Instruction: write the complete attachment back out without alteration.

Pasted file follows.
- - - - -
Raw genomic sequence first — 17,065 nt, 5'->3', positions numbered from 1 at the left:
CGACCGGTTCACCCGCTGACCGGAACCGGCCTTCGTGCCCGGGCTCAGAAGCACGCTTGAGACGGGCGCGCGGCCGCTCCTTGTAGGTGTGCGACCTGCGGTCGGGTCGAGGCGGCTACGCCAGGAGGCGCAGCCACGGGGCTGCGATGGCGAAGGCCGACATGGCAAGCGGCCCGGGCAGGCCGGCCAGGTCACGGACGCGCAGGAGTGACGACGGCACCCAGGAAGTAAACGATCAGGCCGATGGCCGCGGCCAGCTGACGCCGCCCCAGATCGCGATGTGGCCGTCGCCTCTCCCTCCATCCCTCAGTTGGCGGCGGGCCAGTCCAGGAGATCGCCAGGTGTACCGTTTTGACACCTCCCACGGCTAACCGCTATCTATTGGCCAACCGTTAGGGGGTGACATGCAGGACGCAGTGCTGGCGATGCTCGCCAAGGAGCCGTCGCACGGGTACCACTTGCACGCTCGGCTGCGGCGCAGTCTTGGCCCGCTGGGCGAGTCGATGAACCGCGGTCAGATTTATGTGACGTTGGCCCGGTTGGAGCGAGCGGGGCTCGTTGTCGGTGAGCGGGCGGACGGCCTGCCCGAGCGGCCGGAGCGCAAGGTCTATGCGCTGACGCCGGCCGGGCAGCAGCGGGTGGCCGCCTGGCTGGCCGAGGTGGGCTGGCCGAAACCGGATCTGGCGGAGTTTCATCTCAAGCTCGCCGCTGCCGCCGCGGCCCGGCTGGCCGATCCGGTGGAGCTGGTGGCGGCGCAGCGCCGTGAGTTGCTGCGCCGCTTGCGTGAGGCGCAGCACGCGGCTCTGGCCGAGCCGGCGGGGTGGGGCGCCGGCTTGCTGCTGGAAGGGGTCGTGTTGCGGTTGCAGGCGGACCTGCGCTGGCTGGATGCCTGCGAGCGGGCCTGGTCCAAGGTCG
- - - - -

Raw genomic sequence first — 17,065 nt, 5'->3', positions numbered from 1 at the left:
CGACCGGTTCACCCGCTGACCGGAACCGGCCTTCGTGCCCGGGCTCAGAAGCACGCTTGAGACGGGCGCGCGGCCGCTCCTTGTAGGTGTGCGACCTGCGGTCGGGTCGAGGCGGCTACGCCAGGAGGCGCAGCCACGGGGCTGCGATGGCGAAGGCCGACATGGCAAGCGGCCCGGGCAGGCCGGCCAGGTCACGGACGCGCAGGAGTGACGACGGCACCCAGGAAGTAAACGATCAGGCCGATGGCCGCGGCCAGCTGACGCCGCCCCAGATCGCGATGTGGCCGTCGCCTCTCCCTCCATCCCTCAGTTGGCGGCGGGCCAGTCCAGGAGATCGCCAGGTGTACCGTTTTGACACCTCCCACGGCTAACCGCTATCTATTGGCCAACCGTTAGGGGGTGACATGCAGGACGCAGTGCTGGCGATGCTCGCCAAGGAGCCGTCGCACGGGTACCACTTGCACGCTCGGCTGCGGCGCAGTCTTGGCCCGCTGGGCGAGTCGATGAACCGCGGTCAGATTTATGTGACGTTGGCCCGGTTGGAGCGAGCGGGGCTCGTTGTCGGTGAGCGGGCGGACGGCCTGCCCGAGCGGCCGGAGCGCAAGGTCTATGCGCTGACGCCGGCCGGGCAGCAGCGGGTGGCCGCCTGGCTGGCCGAGGTGGGCTGGCCGAAACCGGATCTGGCGGAGTTTCATCTCAAGCTCGCCGCTGCCGCCGCGGCCCGGCTGGCCGATCCGGTGGAGCTGGTGGCGGCGCAGCGCCGTGAGTTGCTGCGCCGCTTGCGTGAGGCGCAGCACGCGGCTCTGGCCGAGCCGGCGGGGTGGGGCGCCGGCTTGCTGCTGGAAGGGGTCGTGTTGCGGTTGCAGGCGGACCTGCGCTGGCTGGATGCCTGCGAGCGGGCCTGGTCCAAGGTCG